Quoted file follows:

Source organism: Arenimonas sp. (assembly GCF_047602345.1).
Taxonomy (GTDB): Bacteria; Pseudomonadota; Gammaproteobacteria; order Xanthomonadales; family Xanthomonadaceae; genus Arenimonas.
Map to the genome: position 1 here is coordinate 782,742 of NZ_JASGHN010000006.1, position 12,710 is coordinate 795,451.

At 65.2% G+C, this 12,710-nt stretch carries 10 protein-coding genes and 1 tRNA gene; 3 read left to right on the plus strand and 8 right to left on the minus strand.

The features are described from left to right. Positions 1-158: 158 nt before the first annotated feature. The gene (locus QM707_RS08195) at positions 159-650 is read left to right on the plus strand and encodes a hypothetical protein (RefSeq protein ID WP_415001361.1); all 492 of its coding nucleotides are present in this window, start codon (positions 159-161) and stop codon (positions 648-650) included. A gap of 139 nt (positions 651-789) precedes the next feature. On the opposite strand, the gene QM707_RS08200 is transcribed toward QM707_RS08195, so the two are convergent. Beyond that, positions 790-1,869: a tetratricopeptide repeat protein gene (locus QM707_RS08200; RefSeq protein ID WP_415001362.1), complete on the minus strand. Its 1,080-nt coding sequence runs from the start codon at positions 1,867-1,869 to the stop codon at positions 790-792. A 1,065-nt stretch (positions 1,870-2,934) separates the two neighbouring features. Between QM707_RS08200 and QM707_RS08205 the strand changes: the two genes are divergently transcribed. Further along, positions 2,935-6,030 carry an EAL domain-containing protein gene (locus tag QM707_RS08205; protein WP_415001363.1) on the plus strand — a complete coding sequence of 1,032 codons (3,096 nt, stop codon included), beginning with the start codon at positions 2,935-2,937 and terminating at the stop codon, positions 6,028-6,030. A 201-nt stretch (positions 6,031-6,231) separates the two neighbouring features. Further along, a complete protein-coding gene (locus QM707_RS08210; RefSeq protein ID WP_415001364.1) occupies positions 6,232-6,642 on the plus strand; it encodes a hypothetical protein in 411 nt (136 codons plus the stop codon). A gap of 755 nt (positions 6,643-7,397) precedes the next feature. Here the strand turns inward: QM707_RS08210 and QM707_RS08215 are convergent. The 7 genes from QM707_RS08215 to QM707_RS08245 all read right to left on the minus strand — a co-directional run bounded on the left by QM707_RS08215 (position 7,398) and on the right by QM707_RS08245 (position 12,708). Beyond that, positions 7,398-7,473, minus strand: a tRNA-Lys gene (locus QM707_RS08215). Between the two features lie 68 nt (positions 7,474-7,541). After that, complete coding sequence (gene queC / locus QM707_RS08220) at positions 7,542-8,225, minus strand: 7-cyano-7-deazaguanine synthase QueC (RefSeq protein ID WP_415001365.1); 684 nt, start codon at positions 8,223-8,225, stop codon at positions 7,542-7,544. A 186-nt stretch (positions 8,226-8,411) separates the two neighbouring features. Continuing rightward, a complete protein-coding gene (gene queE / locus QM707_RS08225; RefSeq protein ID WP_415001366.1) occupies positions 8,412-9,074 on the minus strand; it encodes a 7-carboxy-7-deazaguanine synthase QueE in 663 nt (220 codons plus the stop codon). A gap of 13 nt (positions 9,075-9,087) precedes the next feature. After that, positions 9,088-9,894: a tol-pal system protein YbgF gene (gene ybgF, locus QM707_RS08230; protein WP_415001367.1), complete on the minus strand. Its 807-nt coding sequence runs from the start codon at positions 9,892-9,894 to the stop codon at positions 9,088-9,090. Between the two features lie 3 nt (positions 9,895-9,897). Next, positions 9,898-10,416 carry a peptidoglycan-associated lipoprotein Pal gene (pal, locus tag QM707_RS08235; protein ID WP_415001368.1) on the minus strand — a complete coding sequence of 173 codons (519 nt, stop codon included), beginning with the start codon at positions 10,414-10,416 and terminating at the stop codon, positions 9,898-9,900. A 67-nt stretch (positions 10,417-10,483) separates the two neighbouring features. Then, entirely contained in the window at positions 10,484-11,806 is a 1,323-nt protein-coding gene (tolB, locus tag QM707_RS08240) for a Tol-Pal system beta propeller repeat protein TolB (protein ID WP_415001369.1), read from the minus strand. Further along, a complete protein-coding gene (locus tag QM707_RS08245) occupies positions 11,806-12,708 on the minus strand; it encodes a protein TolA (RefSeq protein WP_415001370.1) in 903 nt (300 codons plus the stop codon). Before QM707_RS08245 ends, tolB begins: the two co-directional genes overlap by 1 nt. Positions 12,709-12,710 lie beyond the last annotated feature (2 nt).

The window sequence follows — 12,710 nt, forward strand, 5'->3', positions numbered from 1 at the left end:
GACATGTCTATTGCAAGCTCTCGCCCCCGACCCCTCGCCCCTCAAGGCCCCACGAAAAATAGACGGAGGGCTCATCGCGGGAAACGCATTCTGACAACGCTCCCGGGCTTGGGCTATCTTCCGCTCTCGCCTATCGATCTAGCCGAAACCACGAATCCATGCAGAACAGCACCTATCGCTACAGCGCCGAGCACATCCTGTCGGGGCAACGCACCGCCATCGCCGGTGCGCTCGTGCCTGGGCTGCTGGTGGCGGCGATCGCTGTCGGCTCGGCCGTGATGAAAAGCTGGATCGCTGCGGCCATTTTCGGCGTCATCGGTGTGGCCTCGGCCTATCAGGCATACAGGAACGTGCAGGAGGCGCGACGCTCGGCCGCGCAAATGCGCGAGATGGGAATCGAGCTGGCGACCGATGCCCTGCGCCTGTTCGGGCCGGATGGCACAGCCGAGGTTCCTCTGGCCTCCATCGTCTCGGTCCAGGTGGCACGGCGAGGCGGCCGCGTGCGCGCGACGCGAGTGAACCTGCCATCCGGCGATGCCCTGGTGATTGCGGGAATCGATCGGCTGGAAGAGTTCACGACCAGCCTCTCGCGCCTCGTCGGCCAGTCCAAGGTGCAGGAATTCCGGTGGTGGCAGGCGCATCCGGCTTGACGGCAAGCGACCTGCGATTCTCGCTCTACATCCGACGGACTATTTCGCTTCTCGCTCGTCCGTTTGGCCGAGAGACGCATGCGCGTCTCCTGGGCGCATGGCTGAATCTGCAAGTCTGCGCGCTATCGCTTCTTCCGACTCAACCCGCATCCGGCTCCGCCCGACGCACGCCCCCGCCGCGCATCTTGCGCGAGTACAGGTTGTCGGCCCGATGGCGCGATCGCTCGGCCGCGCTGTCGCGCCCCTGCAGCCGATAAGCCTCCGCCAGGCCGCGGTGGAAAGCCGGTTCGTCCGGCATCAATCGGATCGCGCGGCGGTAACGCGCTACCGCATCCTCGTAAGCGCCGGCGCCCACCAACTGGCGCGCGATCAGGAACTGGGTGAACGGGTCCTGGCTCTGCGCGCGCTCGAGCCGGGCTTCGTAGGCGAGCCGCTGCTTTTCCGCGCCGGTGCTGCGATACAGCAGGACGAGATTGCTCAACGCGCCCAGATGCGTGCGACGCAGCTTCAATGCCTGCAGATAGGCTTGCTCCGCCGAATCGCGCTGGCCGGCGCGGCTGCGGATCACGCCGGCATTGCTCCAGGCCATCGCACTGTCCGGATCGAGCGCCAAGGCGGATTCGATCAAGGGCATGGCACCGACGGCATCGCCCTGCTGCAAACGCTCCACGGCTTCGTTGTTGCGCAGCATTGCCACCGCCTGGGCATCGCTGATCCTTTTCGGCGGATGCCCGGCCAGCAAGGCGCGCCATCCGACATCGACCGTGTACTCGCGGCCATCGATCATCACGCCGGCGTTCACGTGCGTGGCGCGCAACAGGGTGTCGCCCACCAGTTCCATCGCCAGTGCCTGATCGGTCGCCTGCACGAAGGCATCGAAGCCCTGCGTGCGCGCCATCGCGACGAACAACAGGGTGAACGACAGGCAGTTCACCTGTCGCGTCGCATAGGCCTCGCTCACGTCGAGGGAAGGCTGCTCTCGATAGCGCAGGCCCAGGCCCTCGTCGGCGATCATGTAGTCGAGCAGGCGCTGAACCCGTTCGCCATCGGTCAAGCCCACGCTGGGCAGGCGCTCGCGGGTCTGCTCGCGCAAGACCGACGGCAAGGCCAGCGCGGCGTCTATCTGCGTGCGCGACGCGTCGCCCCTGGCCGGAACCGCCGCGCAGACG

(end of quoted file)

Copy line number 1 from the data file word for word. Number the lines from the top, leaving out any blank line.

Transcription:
Source organism: Arenimonas sp. (assembly GCF_047602345.1).